Amyloids adopt ‘cross-β’ structures composed of long, twisted fibrils with β-strands running perpendicular to the fibril axis. Recently, a toxic peptide was proposed to form amyloid-like cross-α structures in solution, with a planar bilayer-like assembly observed in the crystal structure. Here we crystallographically characterize designed peptides that assemble into spiraling cross-α amyloid-like structures, which resemble twisted β-amyloid fibrils. The peptides form helical dimers, stabilized by packing of small and apolar residues, and the dimers further assemble into cross-α amyloid-like fibrils with superhelical pitches ranging from 170 Å to 200 Å. When a small residue that appeared critical for packing was converted to leucine, it resulted in structural rearrangement to a helical polymer. Fluorescently tagged versions of the designed peptides form puncta in mammalian cells, which recover from photobleaching with markedly different kinetics. These structural folds could be potentially useful for directing in vivo protein assemblies with predetermined spacing and stabilities.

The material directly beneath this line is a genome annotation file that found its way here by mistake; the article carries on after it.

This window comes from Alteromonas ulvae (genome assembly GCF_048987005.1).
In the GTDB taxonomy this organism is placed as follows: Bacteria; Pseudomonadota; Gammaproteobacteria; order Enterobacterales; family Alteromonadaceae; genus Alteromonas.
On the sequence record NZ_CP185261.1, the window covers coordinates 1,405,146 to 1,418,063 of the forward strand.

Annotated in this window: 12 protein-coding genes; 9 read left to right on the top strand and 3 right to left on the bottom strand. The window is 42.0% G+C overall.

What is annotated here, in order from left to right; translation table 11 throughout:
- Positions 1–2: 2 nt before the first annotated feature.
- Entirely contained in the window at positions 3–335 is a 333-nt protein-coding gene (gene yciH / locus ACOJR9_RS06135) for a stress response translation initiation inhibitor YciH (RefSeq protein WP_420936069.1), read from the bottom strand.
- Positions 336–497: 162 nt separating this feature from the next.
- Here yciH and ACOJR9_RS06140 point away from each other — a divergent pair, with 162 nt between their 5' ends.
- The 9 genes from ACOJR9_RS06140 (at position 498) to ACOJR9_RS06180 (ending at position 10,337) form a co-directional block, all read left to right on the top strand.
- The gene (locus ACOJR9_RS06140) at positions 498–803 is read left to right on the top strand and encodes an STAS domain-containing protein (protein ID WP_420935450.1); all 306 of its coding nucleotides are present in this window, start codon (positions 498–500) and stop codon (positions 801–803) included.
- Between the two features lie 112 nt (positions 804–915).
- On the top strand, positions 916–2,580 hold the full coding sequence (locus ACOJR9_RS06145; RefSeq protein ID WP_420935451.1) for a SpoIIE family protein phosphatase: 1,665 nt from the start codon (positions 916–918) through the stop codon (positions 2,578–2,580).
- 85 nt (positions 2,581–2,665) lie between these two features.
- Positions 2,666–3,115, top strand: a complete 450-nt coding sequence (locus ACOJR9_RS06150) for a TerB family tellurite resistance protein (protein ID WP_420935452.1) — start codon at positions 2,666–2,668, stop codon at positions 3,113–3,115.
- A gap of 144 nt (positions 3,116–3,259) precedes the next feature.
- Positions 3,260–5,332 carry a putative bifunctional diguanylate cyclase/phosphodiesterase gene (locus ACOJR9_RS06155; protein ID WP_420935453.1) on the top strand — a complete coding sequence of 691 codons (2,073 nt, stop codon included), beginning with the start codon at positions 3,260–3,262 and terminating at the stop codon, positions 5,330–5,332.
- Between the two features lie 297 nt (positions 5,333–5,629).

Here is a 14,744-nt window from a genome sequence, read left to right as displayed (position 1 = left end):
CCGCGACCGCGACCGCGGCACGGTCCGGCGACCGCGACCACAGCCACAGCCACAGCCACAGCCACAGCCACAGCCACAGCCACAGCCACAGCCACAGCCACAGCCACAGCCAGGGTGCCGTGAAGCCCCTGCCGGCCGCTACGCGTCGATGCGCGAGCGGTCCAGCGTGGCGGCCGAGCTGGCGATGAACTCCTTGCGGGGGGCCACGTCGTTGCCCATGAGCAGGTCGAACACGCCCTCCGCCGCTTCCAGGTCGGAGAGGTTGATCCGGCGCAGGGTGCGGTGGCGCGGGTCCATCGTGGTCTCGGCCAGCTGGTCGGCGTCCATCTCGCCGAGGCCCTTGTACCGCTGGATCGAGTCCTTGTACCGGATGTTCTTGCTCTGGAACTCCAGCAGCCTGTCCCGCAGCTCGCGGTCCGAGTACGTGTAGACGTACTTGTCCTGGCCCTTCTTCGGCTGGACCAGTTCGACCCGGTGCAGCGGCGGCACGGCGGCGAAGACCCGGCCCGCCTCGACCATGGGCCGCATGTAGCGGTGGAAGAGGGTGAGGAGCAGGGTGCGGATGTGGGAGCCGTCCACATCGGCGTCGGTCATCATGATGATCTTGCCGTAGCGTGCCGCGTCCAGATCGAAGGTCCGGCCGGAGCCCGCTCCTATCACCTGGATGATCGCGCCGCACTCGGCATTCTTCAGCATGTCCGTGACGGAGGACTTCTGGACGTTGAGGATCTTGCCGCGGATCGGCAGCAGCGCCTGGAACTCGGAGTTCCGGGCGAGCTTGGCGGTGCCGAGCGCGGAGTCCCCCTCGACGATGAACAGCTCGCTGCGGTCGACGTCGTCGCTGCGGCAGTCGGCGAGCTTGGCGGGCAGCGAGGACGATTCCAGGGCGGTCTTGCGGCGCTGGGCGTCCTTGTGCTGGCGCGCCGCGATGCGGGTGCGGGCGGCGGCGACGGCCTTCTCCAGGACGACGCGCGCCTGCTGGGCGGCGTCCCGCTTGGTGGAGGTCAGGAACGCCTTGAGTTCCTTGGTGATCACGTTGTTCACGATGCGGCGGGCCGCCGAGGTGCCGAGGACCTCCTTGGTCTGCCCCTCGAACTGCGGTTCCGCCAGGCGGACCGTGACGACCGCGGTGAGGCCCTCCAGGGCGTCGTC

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We thank D. Bulkley, P. Jin, S. Li, X. Liu, N. Polizzi, N. Schmidt and H. Wu for technical help. This work was primarily supported by NIH grant R35GM122603 to W.F.D., with additional support from the NSF (CHE1413295) for the MRSEC program to the LRSM at the University of Pennsylvania. H.T.K. was supported by a Ruth L. Kirschstein NRSA Postdoctoral Fellowship (F32GM125217). Y.L. was supported by a Howard Hughes Medical Institute-Helen Hay Whitney Foundation Postdoctoral Fellowship.
The authors declare no competing interests.
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